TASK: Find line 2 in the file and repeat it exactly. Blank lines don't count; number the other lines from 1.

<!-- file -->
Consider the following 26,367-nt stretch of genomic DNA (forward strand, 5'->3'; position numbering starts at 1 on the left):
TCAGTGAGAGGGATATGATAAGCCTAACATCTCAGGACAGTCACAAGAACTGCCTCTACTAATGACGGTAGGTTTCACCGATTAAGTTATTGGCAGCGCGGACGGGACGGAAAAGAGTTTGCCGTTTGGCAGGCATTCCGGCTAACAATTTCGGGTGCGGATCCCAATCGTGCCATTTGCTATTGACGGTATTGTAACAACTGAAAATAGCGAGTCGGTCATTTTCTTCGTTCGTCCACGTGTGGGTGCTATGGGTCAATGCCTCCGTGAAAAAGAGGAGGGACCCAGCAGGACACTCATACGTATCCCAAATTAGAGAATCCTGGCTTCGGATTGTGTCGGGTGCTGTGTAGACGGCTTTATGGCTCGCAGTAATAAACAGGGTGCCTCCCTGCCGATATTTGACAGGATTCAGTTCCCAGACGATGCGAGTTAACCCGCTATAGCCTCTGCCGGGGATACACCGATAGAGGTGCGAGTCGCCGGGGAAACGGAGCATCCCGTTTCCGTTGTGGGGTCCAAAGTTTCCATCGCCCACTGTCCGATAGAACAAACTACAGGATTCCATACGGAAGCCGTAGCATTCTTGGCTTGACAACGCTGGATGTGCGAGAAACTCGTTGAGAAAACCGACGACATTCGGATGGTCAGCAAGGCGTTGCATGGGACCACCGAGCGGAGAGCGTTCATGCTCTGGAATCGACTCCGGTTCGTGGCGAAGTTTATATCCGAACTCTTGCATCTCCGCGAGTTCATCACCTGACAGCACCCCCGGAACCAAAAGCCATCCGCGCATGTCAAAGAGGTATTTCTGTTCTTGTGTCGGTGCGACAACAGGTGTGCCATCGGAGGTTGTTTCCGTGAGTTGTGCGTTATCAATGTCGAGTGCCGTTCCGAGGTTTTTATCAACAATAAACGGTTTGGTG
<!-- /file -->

TCAGTGAGAGGGATATGATAAGCCTAACATCTCAGGACAGTCACAAGAACTGCCTCTACTAATGACGGTAGGTTTCACCGATTAAGTTATTGGCAGCGCGGACGGGACGGAAAAGAGTTTGCCGTTTGGCAGGCATTCCGGCTAACAATTTCGGGTGCGGATCCCAATCGTGCCATTTGCTATTGACGGTATTGTAACAACTGAAAATAGCGAGTCGGTCATTTTCTTCGTTCGTCCACGTGTGGGTGCTATGGGTCAATGCCTCCGTGAAAAAGAGGAGGGACCCAGCAGGACACTCATACGTATCCCAAATTAGAGAATCCTGGCTTCGGATTGTGTCGGGTGCTGTGTAGACGGCTTTATGGCTCGCAGTAATAAACAGGGTGCCTCCCTGCCGATATTTGACAGGATTCAGTTCCCAGACGATGCGAGTTAACCCGCTATAGCCTCTGCCGGGGATACACCGATAGAGGTGCGAGTCGCCGGGGAAACGGAGCATCCCGTTTCCGTTGTGGGGTCCAAAGTTTCCATCGCCCACTGTCCGATAGAACAAACTACAGGATTCCATACGGAAGCCGTAGCATTCTTGGCTTGACAACGCTGGATGTGCGAGAAACTCGTTGAGAAAACCGACGACATTCGGATGGTCAGCAAGGCGTTGCATGGGACCACCGAGCGGAGAGCGTTCATGCTCTGGAATCGACTCCGGTTCGTGGCGAAGTTTATATCCGAACTCTTGCATCTCCGCGAGTTCATCACCTGACAGCACCCCCGGAACCAAAAGCCATCCGCGCATGTCAAAGAGGTATTTCTGTTCTTGTGTCGGTGCGACAACAGGTGTGCCATCGGAGGTTGTTTCCGTGAGTTGTGCGTTATCAATGTCGAGTGCCGTTCCGAGGTTTTTATCAACAATAAACGGTTTGGTG